Transformation on the Southern Ukrainian Steppe: Letters and Papers of Johann Cornies, Volume I: 1812-1835

Translated by Ingrid I. Epp
Edited by Harvey L. Dyck, Ingrid I. Epp, and John R. Staples

© 2015

In the eighteenth and nineteenth centuries, the Russian empire opened the grasslands of southern Ukraine to agricultural settlement. Among the immigrants who arrived were communities of Prussian Mennonites, recruited as “model colonists” to bring progressive agricultural methods to the east. Transformation on the Southern Ukrainian Steppe documents the Tsarist Mennonite experience through the papers of Johann Cornies (1789–1848), an ambitious and energetic leader of the Mennonite colony of Molochna.

Cornies was well connected in the imperial government, and his papers offer a window not just into the world of the Molochna Mennonites but also into the Tsarist state’s relationship with the national minorities of the frontier: Mennonites, Doukhbors, Nogai Tartars, and Jews. This selection of his letters and reports, translated into English, is an invaluable resource for scholars of all aspects of life in Tsarist Ukraine and for those interested in Mennonite history.

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Product Details

  • Series: Tsarist and Soviet Mennonite Studies
  • Division: Scholarly Publishing
  • World Rights
  • Page Count: 632 pages
  • Illustrations: 1
  • Dimensions: 6.4in x 1.6in x 9.3in
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SKU# SP003418

  • PUBLISHED DEC 2015

    From: $69.75

    Regular Price: $93.00

    ISBN 9781442645066
  • PUBLISHED JAN 2016

    From: $67.50

    Regular Price: $90.00

Quick Overview

Transformation on the Southern Ukrainian Stepper documents the Mennonite experience in the southern Ukraine through the papers of Johann Cornies (1789–1848), an ambitious and energetic leader of the Mennonite colony of Molochna.

Transformation on the Southern Ukrainian Steppe: Letters and Papers of Johann Cornies, Volume I: 1812-1835

Translated by Ingrid I. Epp
Edited by Harvey L. Dyck, Ingrid I. Epp, and John R. Staples

© 2015

In the eighteenth and nineteenth centuries, the Russian empire opened the grasslands of southern Ukraine to agricultural settlement. Among the immigrants who arrived were communities of Prussian Mennonites, recruited as “model colonists” to bring progressive agricultural methods to the east. Transformation on the Southern Ukrainian Steppe documents the Tsarist Mennonite experience through the papers of Johann Cornies (1789–1848), an ambitious and energetic leader of the Mennonite colony of Molochna.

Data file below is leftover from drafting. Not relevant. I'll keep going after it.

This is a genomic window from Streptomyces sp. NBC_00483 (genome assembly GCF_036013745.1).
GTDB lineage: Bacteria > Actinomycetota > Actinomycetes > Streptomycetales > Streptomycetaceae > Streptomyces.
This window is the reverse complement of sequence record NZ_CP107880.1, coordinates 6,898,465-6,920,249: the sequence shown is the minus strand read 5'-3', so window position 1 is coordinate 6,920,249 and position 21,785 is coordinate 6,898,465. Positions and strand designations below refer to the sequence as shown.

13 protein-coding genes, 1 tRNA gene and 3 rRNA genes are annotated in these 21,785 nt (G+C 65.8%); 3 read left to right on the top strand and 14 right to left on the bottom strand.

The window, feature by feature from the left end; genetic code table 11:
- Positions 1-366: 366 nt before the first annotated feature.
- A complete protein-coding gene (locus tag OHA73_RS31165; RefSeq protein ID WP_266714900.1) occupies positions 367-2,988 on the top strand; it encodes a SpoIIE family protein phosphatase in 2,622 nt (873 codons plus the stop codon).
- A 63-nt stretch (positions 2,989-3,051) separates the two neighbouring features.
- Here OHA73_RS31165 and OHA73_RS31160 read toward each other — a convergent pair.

Cornies was well connected in the imperial government, and his papers offer a window not just into the world of the Molochna Mennonites but also into the Tsarist state’s relationship with the national minorities of the frontier: Mennonites, Doukhbors, Nogai Tartars, and Jews. This selection of his letters and reports, translated into English, is an invaluable resource for scholars of all aspects of life in Tsarist Ukraine and for those interested in Mennonite history.

Continue Reading Read Less

Product Details

  • Series: Tsarist and Soviet Mennonite Studies
  • Division: Scholarly Publishing
  • World Rights
  • Page Count: 632 pages
  • Illustrations: 1
  • Dimensions: 6.4in x 1.6in x 9.3in
  • Reviews

    ‘This book offers a fresh look into New Russia’s frontier communities.’


    Aileen Friesen
    Journal of Mennonite Studies, vol 35:2017

    Transformation on the Southern Ukrainian Steppe is a prodigious work of scholarship and a labour of love. The vast collection of Cornies’s personal papers offers unique insight into a social milieu about which we know little for this period and offers a rare, sustained, ‘plebeian’ voice from early imperial Russia.”


    Heather Coleman, Canada Research Chair in Imperial Russian History, University of Alberta

    “This volume will serve as an indispensable source for scholars of nineteenth-century Russia and Ukraine as well as the German diaspora of Eastern Europe. For historians who focus on provincial intellectual life and culture, it will provide a treasure trove of information for future studies.”


    Colum Leckey, Piedmont Virginia Community College
  • Author Information

    Harvey L. Dyck is an emeritus professor in the Department of History at the University of Toronto.



    John R. Staples is an associate professor in the Department of History at SUNY Fredonia.

    Ingrid I. Epp is the former librarian of University College at the University of Toronto.
  • Table of contents

    Preface

    Translator’s Note

    Introduction

    Part One: Correspondence

    Part Two: Studies and Reports

    Appendix I: Geneology of Johann Cornies

    Appendix II: List of Correspondents

    Appendix III: Glossary

    Appendix IV: Chronology

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